The son of a well-known Iranian-Canadian environmentalist who died in Iranian custody says his mother was threatened by authorities to remain silent about the case.
Kavous Seyed-Emami's death along with other inmate "suicides" have sparked a government probe and fueled tension between Iran's dominant hard-line institutions and its president, a relative moderate.
Iranian officials have said that dual national Seyed-Emami, the managing director of the Persian Wildlife Heritage Foundation and a lecturer in sociology in Tehran, committed suicide at Evin prison last week, weeks after his arrest on espionage charges.
That account has been questioned by acquaintances and family.
Then Emami's son, Ramin, a popular singer, said in a February 14 blog post that his mother was told of her husband's death after being "interrogated and threatened" for three hours last week.
He said she was forced “to sign a paper not to speak to the media, otherwise she would be put in prison.”
Iranian media said President Hassan Rohani has formed an investigative committee that includes three government ministers to look into the spate of jail deaths.
In addition to Seyed-Emami, officials have announced at least two "suicides" by suspects picked up during street unrest that erupted in dozens of cities across Iran in December and early January.
Ramin Seyed-Emami said a video that officials have claimed proves that his father committed suicide is “inconclusive.”
"I will not speak of the pain of seeing this video, but I will say that nothing in it is conclusive. The actual death is not recorded," he wrote.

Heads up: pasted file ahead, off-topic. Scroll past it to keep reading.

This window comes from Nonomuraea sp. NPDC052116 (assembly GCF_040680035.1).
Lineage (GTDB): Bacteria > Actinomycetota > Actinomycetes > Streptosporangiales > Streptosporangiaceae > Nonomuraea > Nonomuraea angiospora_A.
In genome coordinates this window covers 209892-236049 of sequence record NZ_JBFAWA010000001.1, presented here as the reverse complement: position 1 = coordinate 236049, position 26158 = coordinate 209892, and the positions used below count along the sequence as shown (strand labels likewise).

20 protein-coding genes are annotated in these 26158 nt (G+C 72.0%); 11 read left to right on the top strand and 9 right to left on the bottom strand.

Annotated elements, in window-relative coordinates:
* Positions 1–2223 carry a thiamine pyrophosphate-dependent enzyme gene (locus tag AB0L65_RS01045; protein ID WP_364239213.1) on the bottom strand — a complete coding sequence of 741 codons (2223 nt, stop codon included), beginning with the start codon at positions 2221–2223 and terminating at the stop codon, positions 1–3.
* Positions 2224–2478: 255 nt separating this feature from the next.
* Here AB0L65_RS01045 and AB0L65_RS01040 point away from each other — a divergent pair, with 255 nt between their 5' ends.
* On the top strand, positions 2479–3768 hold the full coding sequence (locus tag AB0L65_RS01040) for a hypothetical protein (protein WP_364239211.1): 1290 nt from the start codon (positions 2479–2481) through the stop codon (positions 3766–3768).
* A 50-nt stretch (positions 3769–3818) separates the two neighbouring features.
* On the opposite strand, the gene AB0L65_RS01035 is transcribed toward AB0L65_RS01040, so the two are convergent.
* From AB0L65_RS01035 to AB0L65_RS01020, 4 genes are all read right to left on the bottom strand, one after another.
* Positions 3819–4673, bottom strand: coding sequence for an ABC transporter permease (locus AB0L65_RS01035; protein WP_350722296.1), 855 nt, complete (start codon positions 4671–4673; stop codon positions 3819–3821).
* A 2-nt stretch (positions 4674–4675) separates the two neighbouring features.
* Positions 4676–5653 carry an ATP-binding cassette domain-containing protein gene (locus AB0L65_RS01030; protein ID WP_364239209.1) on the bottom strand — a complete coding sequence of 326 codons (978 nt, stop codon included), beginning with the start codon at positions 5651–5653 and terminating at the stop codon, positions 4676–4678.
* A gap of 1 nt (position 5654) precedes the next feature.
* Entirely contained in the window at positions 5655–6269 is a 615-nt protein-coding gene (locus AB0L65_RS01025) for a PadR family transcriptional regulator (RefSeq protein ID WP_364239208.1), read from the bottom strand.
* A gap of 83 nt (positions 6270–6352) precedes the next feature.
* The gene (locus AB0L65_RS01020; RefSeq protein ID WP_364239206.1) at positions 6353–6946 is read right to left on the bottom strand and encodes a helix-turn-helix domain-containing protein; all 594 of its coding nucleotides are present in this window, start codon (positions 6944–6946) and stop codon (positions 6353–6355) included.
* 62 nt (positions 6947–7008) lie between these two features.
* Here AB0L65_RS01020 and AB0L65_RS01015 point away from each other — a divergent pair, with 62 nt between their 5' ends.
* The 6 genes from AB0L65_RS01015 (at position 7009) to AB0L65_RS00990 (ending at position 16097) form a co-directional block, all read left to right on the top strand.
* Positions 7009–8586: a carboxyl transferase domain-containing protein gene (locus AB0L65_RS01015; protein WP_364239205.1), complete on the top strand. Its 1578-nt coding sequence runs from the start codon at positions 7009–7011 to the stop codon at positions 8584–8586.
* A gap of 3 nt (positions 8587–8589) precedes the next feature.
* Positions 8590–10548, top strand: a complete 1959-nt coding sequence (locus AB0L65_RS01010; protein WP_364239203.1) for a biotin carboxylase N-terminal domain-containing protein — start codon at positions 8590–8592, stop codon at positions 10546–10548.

Seyed-Emami was arrested in January along with seven other members of his NGO, which works to protect endangered animals and raise public awareness about the environment, raising fears that they might be victims of a broader battle for political influence.
Tehran Prosecutor Jafar Dolatabadi has claimed that the arrested environmentalists collected "information from the country's sensitive and vital centers, including missile bases" on behalf of the CIA and Israel's Mossad.
Rohani and his reformist and moderate allies acknowledged grounds for public grievances amid the recent street protests, further pitting them against hard-liners including Supreme Leader Ayatollah Ali Khamenei who emphasized the alleged role of "foreign enemies."
Critics of the Iranian authorities' tough crackdown on the last outpouring of public anger onto the streets, after a disputed presidential election in 2009, accused officials at the time of abuse and responsibility for detainee deaths.